Sunday Short: The Dinosaurs on Other Planets by Danielle McLaughlin

Previously On: “The Machine Stops” by E.M. Forster

Only one story in and I’m already rethinking my strategy for the year…
I decided on shorts from The New Yorker to easily find stories by authors I’d like to read more from (Munro, Wolff, Alexie, Smith…) and authors I’d like to try (Erdich, Meloy, Bolaño…). However—and I knew this going in—stories in The New Yorker can have more style than substance. There’s no guarantee that any of shorts on my list for the year will contain a proper story. Unfortunately, “The Dinosaurs on Other Planets” by Danielle McLaughlin is the first to fit this bill.

“The Dinosaurs on Other Planets” is the final story of Dinosaurs on Other Planets, a book that I bought because of the beautiful cover and my curiousity about the title. I’ve been reading McLaughlin’s stories one at a time and months apart because they tend to be downers and because they all share a similar vibe. I thought it might be nice to have one review of a short fiction collection that didn’t say “I shouldn’t have read these all in sequence because doing so really highlighted their repetitive aspects.” I read this story for the first time for this challenge.

“The Dinosaurs on Other Planets” begins in the middle of things. The McLaughlin stories I’ve read all have this in common and I love it. This style makes every character feel more real because their words and actions don’t feel contrived for the reader’s benefit. It’s as though I’m opening the book to find them doing whatever they would be doing if I weren’t looking over their shoulders.

After an aside that Kate (the narrator) and Colman (her husband) no longer sleep in the same bed, they discuss how to set up a room for their visiting grandchild:

“He’s six,” she said. “He’s not a baby anymore. I want things to be special. We see so little of him.” It was true, she thought, it was not a lie. And then, because he was staring at her, she said, “And I don’t want Emer asking about…” She paused, spread her arms wide to encompass the room. “About this.” For a moment he looked as if he were going to challenge her. It would be just like him, she thought, to decide to have this conversation today, today of all days, when he wouldn’t have it all year. But he picked up his pajamas and a pair of shoes she had missed beneath the bed and, saying nothing, heading across the landing. Later, she found his pajamas folded neatly on the pillow on his side of the bed, where he always used to keep them.

What is “this conversation?” You can hazard a guess from the opening pages, but details are filled in slowly. In a lot of ways, this story feels more like just a character study. There are few plot points, but they seem largely symbolic—less about the thing that’s happening and more about what it could mean. The general idea is that Kate’s daughter (Emer) visits with her child and new boyfriend. Emer seems impulsive and her kid (Oisín) accidentally leaks that they’re moving to Australia. Boiled down, that’s the whole story.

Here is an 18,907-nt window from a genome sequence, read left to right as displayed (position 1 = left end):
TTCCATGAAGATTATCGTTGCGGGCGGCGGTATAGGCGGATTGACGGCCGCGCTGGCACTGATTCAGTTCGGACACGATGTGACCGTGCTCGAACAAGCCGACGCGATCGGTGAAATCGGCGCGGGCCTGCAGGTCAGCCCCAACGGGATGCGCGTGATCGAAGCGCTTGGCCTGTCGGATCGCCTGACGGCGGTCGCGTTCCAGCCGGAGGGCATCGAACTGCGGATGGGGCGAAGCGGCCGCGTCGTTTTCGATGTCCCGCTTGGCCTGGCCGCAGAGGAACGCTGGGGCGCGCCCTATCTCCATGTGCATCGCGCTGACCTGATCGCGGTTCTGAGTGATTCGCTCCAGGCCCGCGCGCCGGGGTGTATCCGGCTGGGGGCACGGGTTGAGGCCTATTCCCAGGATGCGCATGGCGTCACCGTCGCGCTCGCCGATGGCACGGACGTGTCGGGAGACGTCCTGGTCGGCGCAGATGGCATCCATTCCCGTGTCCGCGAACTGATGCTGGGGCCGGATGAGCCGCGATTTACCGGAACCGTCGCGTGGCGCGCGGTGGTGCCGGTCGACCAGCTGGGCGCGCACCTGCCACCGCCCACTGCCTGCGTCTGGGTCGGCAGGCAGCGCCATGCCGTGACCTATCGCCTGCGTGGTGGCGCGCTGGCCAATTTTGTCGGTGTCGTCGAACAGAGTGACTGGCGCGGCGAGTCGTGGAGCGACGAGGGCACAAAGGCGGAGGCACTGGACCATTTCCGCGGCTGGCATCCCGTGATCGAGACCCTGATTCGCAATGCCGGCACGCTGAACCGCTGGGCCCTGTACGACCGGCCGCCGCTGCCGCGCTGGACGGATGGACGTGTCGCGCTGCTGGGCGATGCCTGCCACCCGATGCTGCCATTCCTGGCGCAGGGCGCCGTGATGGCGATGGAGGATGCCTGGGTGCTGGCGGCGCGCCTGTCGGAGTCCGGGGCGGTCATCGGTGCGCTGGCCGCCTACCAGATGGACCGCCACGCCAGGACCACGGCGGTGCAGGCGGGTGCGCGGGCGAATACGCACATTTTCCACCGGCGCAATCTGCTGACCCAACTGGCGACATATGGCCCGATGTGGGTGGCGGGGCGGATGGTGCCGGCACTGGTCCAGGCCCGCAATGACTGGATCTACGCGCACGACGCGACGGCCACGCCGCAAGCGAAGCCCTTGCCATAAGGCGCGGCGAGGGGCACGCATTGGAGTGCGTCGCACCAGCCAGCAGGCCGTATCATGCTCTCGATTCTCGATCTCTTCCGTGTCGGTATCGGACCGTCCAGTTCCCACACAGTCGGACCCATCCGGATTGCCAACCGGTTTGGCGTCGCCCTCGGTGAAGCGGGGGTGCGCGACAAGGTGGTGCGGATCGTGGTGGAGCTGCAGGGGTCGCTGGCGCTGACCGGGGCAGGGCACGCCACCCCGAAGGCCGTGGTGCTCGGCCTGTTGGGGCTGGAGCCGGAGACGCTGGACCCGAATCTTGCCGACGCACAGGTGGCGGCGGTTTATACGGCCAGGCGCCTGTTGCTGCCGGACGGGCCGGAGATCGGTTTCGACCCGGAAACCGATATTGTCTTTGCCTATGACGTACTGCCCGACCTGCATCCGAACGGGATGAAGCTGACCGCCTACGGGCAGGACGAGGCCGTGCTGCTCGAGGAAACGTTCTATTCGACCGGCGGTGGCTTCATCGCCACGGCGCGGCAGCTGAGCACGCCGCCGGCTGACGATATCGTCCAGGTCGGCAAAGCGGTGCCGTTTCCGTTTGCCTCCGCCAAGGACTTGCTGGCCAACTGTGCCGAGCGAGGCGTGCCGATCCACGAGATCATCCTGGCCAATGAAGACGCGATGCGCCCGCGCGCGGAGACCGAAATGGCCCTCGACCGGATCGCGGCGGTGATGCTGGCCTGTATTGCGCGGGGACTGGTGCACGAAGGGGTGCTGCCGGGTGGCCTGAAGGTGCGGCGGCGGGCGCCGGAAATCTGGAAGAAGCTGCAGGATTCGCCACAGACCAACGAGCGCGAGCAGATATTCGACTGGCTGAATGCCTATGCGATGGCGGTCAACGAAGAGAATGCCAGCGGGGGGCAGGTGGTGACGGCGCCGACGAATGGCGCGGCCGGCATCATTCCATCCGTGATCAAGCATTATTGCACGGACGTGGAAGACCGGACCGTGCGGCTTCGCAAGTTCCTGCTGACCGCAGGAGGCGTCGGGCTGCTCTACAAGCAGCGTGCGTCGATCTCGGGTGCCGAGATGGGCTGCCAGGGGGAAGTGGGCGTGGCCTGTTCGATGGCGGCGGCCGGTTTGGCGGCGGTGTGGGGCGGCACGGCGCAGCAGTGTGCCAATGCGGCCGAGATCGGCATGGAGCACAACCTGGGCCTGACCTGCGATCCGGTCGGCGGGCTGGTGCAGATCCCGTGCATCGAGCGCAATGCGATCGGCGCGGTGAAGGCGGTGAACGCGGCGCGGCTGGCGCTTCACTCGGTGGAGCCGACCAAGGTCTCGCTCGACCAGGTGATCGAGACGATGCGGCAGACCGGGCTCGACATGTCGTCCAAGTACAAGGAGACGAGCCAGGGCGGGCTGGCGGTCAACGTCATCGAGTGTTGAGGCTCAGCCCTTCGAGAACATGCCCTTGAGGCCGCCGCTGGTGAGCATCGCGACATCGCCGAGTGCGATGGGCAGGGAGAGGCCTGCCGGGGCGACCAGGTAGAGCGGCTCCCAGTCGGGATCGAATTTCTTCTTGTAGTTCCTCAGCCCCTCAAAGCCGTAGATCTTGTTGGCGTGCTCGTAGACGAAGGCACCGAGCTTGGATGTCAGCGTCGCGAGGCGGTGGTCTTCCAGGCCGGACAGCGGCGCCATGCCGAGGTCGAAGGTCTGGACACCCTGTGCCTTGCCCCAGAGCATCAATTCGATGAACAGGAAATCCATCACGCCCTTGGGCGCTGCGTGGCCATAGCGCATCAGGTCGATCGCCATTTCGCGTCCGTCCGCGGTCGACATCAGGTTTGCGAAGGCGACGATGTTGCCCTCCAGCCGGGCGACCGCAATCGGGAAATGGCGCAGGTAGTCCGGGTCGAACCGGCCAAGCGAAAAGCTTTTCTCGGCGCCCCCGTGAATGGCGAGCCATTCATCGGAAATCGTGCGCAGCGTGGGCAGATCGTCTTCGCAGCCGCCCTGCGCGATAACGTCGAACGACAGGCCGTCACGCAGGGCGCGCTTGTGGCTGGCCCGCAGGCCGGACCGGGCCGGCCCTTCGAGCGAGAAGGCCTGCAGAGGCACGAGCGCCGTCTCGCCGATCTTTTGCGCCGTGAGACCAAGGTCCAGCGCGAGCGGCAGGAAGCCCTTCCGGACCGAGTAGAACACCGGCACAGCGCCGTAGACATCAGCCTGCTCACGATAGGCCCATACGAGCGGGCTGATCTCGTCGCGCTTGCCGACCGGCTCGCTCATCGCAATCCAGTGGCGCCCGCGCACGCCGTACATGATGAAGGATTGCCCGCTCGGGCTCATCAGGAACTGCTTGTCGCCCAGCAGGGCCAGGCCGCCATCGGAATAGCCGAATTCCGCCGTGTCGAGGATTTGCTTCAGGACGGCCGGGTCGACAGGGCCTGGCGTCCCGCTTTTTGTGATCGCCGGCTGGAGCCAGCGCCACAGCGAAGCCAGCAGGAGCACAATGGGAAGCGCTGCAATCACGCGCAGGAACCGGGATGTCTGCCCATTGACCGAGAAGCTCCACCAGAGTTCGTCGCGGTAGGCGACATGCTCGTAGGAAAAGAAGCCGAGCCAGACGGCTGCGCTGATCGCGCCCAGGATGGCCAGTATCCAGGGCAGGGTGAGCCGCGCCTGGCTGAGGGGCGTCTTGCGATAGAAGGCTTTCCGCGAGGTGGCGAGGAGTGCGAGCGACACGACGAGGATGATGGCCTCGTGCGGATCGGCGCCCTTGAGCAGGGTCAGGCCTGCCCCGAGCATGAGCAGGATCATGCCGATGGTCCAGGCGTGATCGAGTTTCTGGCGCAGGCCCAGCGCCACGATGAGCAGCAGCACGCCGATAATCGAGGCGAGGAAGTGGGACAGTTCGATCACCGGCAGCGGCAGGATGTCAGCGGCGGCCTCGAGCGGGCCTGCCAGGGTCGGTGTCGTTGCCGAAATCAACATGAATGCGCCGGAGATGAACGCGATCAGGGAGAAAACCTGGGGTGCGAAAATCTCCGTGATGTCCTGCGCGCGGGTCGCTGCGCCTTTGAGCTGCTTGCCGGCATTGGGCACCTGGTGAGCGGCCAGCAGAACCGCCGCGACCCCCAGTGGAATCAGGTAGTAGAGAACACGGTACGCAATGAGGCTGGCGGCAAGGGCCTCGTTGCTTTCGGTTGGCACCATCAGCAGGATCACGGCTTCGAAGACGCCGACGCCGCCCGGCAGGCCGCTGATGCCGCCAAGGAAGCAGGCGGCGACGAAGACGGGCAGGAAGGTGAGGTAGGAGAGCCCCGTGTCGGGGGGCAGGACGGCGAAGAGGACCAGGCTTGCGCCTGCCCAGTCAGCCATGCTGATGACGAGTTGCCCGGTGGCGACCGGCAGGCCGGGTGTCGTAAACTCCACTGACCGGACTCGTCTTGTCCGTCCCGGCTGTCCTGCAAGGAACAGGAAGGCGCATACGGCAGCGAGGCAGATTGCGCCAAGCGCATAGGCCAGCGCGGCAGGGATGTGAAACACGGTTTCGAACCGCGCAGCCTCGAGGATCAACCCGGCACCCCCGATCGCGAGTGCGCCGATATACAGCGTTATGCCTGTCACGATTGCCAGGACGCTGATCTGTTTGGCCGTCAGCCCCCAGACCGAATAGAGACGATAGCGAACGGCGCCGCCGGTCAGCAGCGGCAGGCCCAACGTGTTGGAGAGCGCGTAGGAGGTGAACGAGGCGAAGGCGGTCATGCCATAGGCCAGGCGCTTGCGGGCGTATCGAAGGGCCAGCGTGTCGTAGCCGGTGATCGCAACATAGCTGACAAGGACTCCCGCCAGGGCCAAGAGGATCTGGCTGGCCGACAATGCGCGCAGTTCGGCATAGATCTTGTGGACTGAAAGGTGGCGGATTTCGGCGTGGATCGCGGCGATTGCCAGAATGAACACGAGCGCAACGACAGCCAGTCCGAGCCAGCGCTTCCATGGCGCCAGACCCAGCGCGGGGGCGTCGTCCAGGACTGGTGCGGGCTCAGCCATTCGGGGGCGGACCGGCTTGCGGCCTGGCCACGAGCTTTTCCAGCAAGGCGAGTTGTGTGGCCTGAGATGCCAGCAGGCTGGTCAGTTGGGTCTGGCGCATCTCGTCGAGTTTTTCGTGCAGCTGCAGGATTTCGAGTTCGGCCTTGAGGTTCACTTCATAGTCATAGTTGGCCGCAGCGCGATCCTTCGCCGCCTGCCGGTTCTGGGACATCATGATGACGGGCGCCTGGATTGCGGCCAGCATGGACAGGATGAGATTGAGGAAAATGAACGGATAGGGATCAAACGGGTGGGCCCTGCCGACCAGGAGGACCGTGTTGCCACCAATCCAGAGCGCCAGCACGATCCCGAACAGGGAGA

That said, since it’s about the characters and not about moving to Australia, I wanted Kate’s reaction to be more than one sentence and I wanted to see what sort of conversations she had with her daughter. Her relationship with Colman also contains a lot of question marks. To fill in the blanks, I’d just be making assumptions. I’d feel like I was gossiping about people I don’t actually know, but who all seem to be annoyingly non-communicative.

The only characters who talk are Kate and Pavel, but it’s also the most unnatural scene in the whole story. When “[v]ery softly, he began to stroke her palm with his thumb,” this seems like an outsize reaction. Isn’t this strangely intimate for two people who have just met, regardless of what they’ve discussed?

As for the title, Colman shows Oisín an old poster:

The poster was wrinkled and torn at the edges but otherwise intact. [Kate] looked at the planets, pictured them spinning and turning for all those years beneath the stairs, their moons in quiet orbit.
“This is our man,” Colman said, pointing to the top left-hand corner. “This is the fellow that did for the dinosaurs.”
The boy, on tiptoe, touched a finger to the thing Colman had indicated, a flaming ball of rock trailing dust and comets. “Did it only hit planet Earth?”
“Yes,” his grandfather said. “Wasn’t that enough?”
“So there could still be dinosaurs on other planets?”
“No”

There’s nothing technically wrong with this story. The prose is lovely and even. The characters are interesting, but leave me cold. Any guesses I make about Kate, Colson, Emer, Pavel, or Oisín are largely influenced by other stories in Dinosaurs on Other Planets. Much of the collection details characters struggling to live with mental illness or with their relatives who are (or might be) mentally ill. It’s hard not to slap an armchair diagnosis on Emer, to assume that the rift in the Kate/Colson marriage is somehow connected to their respective responses to their daughter’s illness (assuming she has one). There’s so much left unsaid that while it’s an interesting story, it’s hard for me to feel one way or the other about it.